All the knight-errant missions in the three tales involve damsels in distress. Perhaps the real damsel in distress, however, is a country run amok. As Morales dreams the impossible dream, he sweeps readers along with him in pursuit of moral justice—if actual legal justice can’t be obtained. This trilogy is a symbol of hope to every writer who has been attacked or exiled or murdered simply for viewing the world through a literary lens. Sergio Ramírez holds a beacon here to those whose words flow on, despite. Take, for example, Salman Rushdie publishing yet another novel, Victory City, just last week after recovering from a vicious knife assault in August 2022.

Vargas Llosa, in his lecture when he won the 2010 Nobel Prize in Literature, notes “the marvel of writing, creating a parallel life where we can take refuge against adversity.”

Ramírez himself, in his acceptance speech for the 2017 Cervantes Prize, underscores that idea: “Narration is a gift that springs from the need to tell….” He went on to urge novelists to “bring the torch close to the faces of the characters hidden in the darkness, revealing the changing, hidden details of the human condition.” And that, in his own words, seems to describe just what  he did in The Managua Trilogy.

Akin to other authors who push themselves beyond the confines of a sole genre—such as Ben Okri, Isabel Allende, Margaret Atwood, or George Saunders—Ramírez has channeled his voice through varied megaphones in over fifty books to communicate via novels, poetry, essays, short stories, memoir, and journalism. He’s been translated into at least twenty languages.

Sergio Ramírez
courtesy of the author

He describes the Nicaraguan way of life as if he’s painting scenery for a play’s backdrop. Readers meet people from all walks of life in the itinerary of his storyline, establishing what makes Nicaragua Nicaragua.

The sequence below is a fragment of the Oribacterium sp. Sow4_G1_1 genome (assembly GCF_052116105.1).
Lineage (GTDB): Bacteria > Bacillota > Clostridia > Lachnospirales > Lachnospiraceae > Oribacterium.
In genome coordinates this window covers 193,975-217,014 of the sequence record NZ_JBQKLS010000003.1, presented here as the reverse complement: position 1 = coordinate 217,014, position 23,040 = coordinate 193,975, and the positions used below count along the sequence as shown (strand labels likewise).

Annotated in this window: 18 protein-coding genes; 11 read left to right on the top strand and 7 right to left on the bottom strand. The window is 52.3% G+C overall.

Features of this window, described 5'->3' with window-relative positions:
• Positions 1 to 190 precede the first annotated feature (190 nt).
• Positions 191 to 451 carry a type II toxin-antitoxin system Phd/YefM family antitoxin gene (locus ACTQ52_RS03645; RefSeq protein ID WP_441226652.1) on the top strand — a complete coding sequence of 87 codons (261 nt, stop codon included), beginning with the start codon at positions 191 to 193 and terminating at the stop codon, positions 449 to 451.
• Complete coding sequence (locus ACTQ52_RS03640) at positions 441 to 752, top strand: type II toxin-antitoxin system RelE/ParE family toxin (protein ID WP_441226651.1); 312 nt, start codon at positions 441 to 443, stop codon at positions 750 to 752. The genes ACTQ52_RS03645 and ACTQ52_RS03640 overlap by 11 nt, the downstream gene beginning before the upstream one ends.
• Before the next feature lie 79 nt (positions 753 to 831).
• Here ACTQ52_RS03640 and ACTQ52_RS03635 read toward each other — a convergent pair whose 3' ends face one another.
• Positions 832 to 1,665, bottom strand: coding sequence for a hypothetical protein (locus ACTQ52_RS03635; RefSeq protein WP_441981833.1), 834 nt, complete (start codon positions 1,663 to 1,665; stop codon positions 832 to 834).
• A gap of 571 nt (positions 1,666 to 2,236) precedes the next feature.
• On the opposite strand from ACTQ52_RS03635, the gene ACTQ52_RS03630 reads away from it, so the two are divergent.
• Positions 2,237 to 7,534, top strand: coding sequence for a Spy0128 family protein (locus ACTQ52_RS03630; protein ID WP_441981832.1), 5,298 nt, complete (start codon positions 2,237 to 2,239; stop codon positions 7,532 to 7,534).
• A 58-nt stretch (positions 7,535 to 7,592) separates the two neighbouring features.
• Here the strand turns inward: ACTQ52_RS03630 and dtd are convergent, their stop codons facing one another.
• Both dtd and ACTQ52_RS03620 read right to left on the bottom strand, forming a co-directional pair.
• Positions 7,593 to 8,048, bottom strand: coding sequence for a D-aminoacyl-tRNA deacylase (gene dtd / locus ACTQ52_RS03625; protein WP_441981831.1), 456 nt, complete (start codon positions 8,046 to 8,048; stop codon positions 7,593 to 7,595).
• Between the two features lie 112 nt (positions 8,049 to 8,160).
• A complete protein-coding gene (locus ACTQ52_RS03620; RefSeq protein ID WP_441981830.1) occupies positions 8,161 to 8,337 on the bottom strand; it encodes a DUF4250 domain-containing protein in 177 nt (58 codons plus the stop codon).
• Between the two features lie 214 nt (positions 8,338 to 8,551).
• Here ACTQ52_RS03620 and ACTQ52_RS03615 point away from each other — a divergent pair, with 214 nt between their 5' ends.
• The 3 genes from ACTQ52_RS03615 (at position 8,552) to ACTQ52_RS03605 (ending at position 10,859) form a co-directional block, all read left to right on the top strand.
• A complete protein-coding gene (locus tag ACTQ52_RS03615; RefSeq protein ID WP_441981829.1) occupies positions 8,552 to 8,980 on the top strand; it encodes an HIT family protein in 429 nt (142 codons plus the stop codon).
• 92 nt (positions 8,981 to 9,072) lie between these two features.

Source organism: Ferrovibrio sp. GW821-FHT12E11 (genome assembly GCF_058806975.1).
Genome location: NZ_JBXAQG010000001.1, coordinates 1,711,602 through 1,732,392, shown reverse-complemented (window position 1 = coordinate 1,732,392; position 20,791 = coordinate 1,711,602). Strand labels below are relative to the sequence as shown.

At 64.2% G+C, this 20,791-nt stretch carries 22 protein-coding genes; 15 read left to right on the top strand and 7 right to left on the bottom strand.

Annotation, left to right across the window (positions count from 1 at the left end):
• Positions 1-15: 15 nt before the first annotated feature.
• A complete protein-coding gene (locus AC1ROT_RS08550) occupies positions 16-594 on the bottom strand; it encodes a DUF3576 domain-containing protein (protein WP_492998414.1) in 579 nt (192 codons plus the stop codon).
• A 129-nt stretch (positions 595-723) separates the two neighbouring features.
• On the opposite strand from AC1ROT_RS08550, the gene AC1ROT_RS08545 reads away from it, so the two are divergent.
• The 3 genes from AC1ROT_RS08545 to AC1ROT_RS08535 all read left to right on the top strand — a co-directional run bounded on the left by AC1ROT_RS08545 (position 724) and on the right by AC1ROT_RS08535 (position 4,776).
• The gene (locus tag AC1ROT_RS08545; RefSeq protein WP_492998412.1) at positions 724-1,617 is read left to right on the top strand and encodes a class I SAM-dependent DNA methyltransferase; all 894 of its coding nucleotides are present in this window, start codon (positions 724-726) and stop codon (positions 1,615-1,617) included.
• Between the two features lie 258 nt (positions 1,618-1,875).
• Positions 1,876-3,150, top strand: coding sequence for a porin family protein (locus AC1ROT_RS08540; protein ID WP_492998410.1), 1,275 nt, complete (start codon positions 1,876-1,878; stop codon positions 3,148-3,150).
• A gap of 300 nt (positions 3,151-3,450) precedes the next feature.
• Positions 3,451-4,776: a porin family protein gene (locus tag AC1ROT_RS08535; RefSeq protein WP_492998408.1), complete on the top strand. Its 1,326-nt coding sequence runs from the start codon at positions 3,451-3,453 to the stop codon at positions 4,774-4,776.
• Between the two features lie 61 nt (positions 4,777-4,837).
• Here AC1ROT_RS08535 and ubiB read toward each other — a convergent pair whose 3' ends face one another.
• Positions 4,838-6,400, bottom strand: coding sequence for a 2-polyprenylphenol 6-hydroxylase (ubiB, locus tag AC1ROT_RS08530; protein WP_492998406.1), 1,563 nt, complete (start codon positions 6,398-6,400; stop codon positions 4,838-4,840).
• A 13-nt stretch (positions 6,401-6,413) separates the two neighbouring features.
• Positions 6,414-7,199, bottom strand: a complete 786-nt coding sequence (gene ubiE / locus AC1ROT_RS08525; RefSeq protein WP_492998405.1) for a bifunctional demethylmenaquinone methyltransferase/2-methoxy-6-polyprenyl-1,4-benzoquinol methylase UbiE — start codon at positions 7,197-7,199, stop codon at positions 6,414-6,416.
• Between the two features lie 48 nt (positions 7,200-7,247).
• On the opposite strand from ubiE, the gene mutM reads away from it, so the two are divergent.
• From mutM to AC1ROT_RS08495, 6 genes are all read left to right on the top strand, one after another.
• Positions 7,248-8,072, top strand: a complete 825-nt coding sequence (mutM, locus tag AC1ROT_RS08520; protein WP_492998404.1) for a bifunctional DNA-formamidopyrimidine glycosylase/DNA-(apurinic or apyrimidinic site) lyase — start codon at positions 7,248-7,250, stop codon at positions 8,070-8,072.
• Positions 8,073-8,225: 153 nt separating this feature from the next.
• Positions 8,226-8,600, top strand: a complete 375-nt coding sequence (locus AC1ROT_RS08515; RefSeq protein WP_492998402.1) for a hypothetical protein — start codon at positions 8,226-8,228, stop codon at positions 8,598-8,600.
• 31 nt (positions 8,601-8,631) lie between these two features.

Alongside, Ramírez presents well-drawn accounts of international drug smuggling in Volume 1, and the culture of silence surrounding rape and its psychological repercussions in Volume 2. The second story feels stronger, packed with more wit, depth, and literary allusions—leading one to speculate where the third tale might fall along this spectrum. Of course, Volume 1 was originally published in Spanish in 2008, while Volume 2 came out nine years later in 2017, followed by Volume 3 in 2021—swiftly banned in Nicaragua, with his arrest sought before he moved to Spain in exile.

After reading these tales, with plots unfurled and conclusions revealed, what remains are portraits painted by an artist in love with his place of birth, etched in the brain as favorite paintings in art museums around the globe. Rendered in words on paper instead of oils on canvas, they illustrate one nation’s life force—ever present amidst the politics. For “politics is a question of language,” Ramírez declared when I heard him speak at the University of Texas in 2016, sitting next to his fellow countryman Ernesto Cardenal when Cardenal donated his papers to the LLILAS-Benson Latin American Collection. Ramírez added, “You cannot explain the Revolution without Ernesto’s poetry,” noting it was “a new type of poetry that came very close to prose, as if he were a storyteller telling verses.” In addition to their connections during the Revolution and afterward, the two were neighbors for over four decades before Cardenal’s death in 2020.